Supporting Decision-making


Data management and modern technology both serve the purpose of enabling companies to make smarter and faster decisions. The finance department plays a key role in this process and supports the management through various channels:


  • Advanced analytics - as defined by Gartner, is “the autonomous or semi-autonomous examination of data or content using sophisticated techniques and tools, typically beyond those of traditional business intelligence (BI), to discover deeper insights, make predictions, or generate recommendations.”

  • Predictive modeling - by analyzing historic and current data a model is generated to predict potential outcomes. It’s mostly applied in the planning and forecasting process to identify trends and deliver more accurate predictions. New data is continuously added to the model enabling it to keep track of the changes.

  • Real-time reporting - It goes under various terms (ad-hoc reporting, self-service reporting, or data exploration) but they all mean “reports created for one-time use”. Unlike formal reporting which uses larger amounts of data and presents them in a formalized structure, on-demand reports answer specific questions and present the information in any format the user defines. According to recent research from FP&A Trends, “only 35% of companies can access real-time data to support fact-based decision making”.

  • Scenario planning - identifies uncertainties, external indicators, and explores multiple versions of the future by combining them with historic data. The goal of scenario planning is not predicting the future but exploration of potential outcomes, their impact on the business, and drafting a strategic response when/if a certain scenario plays out.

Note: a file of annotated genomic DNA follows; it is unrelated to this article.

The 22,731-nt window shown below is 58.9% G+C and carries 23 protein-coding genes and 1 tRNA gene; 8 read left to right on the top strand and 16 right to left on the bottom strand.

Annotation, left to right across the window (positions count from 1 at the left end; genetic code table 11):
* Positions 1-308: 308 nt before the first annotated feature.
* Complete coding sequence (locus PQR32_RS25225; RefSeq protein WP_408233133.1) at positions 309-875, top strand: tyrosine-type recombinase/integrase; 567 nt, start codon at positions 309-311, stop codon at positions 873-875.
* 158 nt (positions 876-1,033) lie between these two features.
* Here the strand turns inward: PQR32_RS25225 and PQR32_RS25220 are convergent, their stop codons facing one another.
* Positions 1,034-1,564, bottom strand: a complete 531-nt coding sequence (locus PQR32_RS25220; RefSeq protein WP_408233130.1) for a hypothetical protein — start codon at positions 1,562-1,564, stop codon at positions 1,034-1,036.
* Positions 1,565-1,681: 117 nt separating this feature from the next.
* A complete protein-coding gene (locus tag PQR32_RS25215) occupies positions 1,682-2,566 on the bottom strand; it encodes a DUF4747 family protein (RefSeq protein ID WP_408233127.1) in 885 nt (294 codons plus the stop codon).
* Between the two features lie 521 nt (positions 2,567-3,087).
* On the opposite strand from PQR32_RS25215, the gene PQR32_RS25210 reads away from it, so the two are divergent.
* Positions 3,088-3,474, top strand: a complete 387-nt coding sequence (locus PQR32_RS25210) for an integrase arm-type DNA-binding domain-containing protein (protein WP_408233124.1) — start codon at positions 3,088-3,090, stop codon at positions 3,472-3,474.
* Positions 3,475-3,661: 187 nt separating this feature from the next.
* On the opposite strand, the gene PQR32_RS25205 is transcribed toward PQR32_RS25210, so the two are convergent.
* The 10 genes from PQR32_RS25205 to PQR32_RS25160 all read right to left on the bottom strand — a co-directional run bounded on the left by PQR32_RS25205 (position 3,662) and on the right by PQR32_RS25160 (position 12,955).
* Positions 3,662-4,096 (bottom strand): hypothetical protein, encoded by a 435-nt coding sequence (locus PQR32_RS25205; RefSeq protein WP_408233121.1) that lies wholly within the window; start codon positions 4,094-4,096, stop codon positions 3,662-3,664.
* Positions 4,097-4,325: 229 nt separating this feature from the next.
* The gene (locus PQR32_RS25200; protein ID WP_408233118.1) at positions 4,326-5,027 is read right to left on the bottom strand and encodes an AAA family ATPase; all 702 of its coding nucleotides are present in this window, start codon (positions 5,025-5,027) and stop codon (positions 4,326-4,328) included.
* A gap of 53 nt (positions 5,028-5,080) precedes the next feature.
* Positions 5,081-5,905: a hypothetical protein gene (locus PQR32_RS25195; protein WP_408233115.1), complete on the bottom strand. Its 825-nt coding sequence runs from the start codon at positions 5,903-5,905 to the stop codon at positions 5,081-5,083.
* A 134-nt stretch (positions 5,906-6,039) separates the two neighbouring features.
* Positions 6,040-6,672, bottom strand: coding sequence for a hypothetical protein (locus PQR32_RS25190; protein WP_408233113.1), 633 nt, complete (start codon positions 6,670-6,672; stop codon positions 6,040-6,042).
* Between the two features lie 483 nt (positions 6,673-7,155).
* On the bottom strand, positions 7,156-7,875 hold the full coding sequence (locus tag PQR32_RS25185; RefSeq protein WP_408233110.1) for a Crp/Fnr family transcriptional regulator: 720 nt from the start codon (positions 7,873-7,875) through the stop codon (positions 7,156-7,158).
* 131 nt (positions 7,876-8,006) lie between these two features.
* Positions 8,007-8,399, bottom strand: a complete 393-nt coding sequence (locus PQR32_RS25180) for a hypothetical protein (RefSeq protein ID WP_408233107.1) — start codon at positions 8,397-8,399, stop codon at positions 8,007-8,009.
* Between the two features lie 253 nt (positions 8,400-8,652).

• Data visualization - Sounds simple, but it’s crucial not just to understand the data but also to present it in a graphical format understandable to all stakeholders with different professional backgrounds.


In short, finance professionals need to provide clearer, faster, and richer insights.



Increasing Collaboration


The finance department used to be perceived as a closed community often overwhelmed with operational tasks and rarely collaborating with other departments. There was (and is) an exception to this rule - the budgeting process. At some point, every department needs to make a case for their budget and negotiate with the finance department. Considering the fact that the majority of companies (over 70%) use spreadsheets for budgeting and forecasting the whole thing becomes even more complex and time-consuming.


This makes it a great case where finance can initiate collaboration and add value to the entire organization. We covered some general recommendations to improve enterprise budgeting in our recent blog. The finance department can rely on new technology to solve this pressing issue. Implementing a cloud-based planning and budgeting software could bring enormous benefits for every department. Modern budgeting software have built in security features making it impossible to accidentally delete data or formulas. Collaboration is easy with in-app communication, process management and task assignment to individual team members. Last but not least, everyone is working with the same data and reports can be generated automatically.



If you'd like to see how a cloud budgeting software can help your company click here to book a customized Farseer demo or contact me directly.